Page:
I was reading through album reviews at Amazon.com when I came across a remark by a customer discussing an Eric Clapton album (I’m paraphrasing): “This album is okay for all the soccer moms who blast Clapton from their SUVs…”
Hey that’s me, I realized. Suddenly I’m part of a phenomenon. And I’m happy to be.
The truth is, up until a year ago even I too smirked at the Soccer Mom moniker. For this was a group I definitely had not been a part of, thank you very much. My middle son had barely tried soccer as a four-year-old when he gave up for reasons I still don’t quite grasp; something about not liking “all the running.” And I didn’t think my oldest son could focus enough on the rules of the game, much less all of the subtle social rules, so I didn’t bother with him until I formed a special ed soccer league last year; but that’s another column. Traditionally, soccer was not a part of our family. Soccer was something other people did who had nothing better to do on a Saturday morning than run up and down a muddy field trying not to pick up a ball with their hands.
Then my son entered the second grade at Lincoln. I began to notice that all of his new friends played soccer. His friends kept asking if he was going to join, and he’d say (predictably): “No way.” The mothers asked me, too, if he would join the team, and I’d say, “Probably not.”
But it wouldn’t let go of me. My son was on his way to becoming bookish, creative, cerebral, non-athletic; that was okay with me. Or was it? Was it really okay for his path to be so definite at the age of seven? I didn’t think so.
We decided he would try it. The team, I quickly learned from the other parents standing with me on that sunny field, was not that good. I was poised to hear nasty remarks about this kid or that, about how the coach should do this or that. I was prepared for angry, intense parents yelling at their kids from the sidelines.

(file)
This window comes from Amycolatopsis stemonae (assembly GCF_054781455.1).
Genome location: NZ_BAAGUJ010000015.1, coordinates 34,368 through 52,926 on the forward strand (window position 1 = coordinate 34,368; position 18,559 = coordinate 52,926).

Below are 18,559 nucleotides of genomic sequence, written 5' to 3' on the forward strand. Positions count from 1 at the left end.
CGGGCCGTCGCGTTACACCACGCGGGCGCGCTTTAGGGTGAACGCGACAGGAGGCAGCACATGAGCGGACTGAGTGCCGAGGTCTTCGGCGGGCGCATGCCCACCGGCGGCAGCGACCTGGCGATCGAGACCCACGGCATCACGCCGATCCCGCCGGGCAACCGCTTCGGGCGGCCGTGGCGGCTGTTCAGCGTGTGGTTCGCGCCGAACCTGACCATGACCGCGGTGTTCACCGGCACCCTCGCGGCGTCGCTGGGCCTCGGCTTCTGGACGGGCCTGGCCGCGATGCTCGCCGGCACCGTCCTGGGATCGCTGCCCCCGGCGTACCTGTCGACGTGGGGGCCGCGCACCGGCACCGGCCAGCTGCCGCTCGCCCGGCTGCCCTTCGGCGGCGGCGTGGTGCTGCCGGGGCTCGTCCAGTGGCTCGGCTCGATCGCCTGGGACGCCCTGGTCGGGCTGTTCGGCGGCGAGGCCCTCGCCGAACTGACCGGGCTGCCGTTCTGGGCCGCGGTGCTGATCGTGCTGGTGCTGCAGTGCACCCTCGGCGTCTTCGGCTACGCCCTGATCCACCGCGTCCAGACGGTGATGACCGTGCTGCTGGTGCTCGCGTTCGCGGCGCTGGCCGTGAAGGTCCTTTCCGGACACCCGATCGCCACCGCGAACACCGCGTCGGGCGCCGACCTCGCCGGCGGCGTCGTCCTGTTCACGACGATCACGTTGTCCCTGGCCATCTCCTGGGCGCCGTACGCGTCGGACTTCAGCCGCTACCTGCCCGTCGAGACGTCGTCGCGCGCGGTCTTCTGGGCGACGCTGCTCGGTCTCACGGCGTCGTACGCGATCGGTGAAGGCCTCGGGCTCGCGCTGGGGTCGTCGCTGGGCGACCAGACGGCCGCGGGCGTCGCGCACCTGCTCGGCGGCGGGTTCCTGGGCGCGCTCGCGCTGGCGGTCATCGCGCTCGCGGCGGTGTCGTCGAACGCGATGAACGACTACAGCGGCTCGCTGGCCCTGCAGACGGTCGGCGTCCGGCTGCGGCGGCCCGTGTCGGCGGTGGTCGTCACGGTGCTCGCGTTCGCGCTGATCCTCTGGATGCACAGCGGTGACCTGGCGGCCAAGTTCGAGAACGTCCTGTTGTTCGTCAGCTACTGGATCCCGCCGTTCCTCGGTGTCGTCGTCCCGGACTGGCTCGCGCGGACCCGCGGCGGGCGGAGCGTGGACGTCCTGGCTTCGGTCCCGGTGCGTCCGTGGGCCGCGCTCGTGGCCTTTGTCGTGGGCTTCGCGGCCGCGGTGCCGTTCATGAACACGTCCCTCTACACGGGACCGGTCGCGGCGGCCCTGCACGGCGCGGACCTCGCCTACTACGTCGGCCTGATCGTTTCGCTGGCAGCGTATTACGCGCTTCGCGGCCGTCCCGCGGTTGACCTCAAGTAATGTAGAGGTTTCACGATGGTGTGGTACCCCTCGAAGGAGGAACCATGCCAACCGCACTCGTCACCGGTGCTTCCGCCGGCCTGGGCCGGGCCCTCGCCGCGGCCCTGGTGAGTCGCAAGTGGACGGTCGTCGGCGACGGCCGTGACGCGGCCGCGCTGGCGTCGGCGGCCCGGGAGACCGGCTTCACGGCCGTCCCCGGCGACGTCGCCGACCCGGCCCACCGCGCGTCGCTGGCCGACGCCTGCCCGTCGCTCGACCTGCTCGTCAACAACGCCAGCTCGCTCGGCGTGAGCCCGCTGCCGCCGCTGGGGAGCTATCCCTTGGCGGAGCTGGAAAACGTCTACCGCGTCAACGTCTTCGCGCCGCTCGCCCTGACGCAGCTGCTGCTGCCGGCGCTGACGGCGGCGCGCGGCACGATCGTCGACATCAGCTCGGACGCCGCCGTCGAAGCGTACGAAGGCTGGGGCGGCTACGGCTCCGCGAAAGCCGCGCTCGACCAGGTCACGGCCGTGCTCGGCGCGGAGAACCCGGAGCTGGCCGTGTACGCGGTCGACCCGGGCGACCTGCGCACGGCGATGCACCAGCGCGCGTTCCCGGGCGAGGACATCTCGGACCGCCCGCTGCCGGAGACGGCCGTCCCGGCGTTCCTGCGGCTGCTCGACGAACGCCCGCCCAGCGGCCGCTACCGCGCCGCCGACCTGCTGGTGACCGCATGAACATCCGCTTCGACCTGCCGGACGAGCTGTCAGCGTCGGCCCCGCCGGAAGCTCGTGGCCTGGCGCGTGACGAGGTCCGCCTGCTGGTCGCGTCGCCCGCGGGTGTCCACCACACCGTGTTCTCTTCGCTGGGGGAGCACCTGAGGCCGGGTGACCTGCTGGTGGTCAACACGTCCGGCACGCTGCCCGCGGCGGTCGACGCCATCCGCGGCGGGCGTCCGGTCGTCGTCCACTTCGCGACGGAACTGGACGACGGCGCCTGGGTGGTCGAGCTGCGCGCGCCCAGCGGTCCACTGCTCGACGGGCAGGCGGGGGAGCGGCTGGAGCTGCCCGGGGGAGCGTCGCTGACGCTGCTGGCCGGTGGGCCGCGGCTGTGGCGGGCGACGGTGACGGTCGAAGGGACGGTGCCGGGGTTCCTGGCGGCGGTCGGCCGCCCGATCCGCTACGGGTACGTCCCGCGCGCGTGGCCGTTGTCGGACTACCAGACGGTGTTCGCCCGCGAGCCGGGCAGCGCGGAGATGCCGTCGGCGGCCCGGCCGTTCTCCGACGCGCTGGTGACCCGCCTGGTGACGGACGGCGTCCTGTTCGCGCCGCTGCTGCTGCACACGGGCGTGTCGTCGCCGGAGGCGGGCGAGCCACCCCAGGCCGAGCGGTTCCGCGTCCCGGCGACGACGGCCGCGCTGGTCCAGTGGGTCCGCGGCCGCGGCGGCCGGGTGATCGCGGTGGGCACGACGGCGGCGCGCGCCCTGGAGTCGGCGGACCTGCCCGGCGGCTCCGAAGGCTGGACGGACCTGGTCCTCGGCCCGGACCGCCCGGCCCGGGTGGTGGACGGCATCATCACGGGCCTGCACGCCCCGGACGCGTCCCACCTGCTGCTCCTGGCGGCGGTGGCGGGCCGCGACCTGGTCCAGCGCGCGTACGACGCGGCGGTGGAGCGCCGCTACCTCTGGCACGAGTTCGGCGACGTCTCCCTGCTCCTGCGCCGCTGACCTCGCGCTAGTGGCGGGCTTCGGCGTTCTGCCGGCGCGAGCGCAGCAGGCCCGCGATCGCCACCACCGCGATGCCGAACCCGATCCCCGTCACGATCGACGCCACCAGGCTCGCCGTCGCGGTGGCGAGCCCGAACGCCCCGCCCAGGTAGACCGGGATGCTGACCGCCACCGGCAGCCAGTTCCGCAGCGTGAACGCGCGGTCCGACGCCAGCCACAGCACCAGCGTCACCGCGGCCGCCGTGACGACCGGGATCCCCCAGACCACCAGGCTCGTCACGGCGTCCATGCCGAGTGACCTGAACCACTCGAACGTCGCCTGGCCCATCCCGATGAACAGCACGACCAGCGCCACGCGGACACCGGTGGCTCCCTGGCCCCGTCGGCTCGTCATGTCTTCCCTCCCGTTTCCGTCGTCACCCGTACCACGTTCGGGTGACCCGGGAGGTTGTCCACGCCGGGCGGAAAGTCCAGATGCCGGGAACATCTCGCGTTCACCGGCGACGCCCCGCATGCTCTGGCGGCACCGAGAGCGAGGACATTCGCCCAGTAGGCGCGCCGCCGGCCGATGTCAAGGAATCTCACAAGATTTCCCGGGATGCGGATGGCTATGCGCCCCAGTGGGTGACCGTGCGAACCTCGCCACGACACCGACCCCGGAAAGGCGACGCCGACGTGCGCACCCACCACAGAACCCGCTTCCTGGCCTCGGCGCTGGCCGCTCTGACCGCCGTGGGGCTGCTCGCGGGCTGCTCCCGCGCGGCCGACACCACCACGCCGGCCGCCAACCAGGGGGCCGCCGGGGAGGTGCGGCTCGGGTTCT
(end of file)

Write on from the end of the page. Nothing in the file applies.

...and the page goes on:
It never happened. The fall and spring seasons went by and all I ever came across were men and women who were enjoying themselves, commenting on how this kid improved so much, or how that one was particularly strong today. Every child got a chance at every game. The coach yelled more at the kids on the sideline who were playing tag and not paying attention, than at the kids on the field. I think the toughest message he ever had for them was that they should be like “angry bees” around the ball.
Each Saturday my husband and our three boys came to Lawrence field to watch the Satellites play and each Saturday we had a wonderful time. Our toddler would just run around in the mud and try to escape to the playgrounds at the edge of the field. Our oldest boy would chase birds, ride his bike, or play on the slide. And our middle child would play soccer.
Sometimes I heard a kid say, “We stink!” At first I would rush over and try to talk them out of it. “No, you’re getting better every game!” I would insist. But in time I realized that it didn’t matter what I said to them. I don’t think they even really believed it. It was more like they just had to say it every now and then. What mattered was that their coach and their own parents never told them they stunk. Their parents were there, week after week, drizzle or shine, cheering them on for defending the goal, for running well, for passing well. And every once in a while, for scoring. But it didn’t matter all that much. We were all so proud of those kids for sticking with it, sticking together, losing together, then shrugging and looking for the free popsicles. Let others laugh. I’m proud to be a Soccer Mom.
Copyright 2000, Susan Senator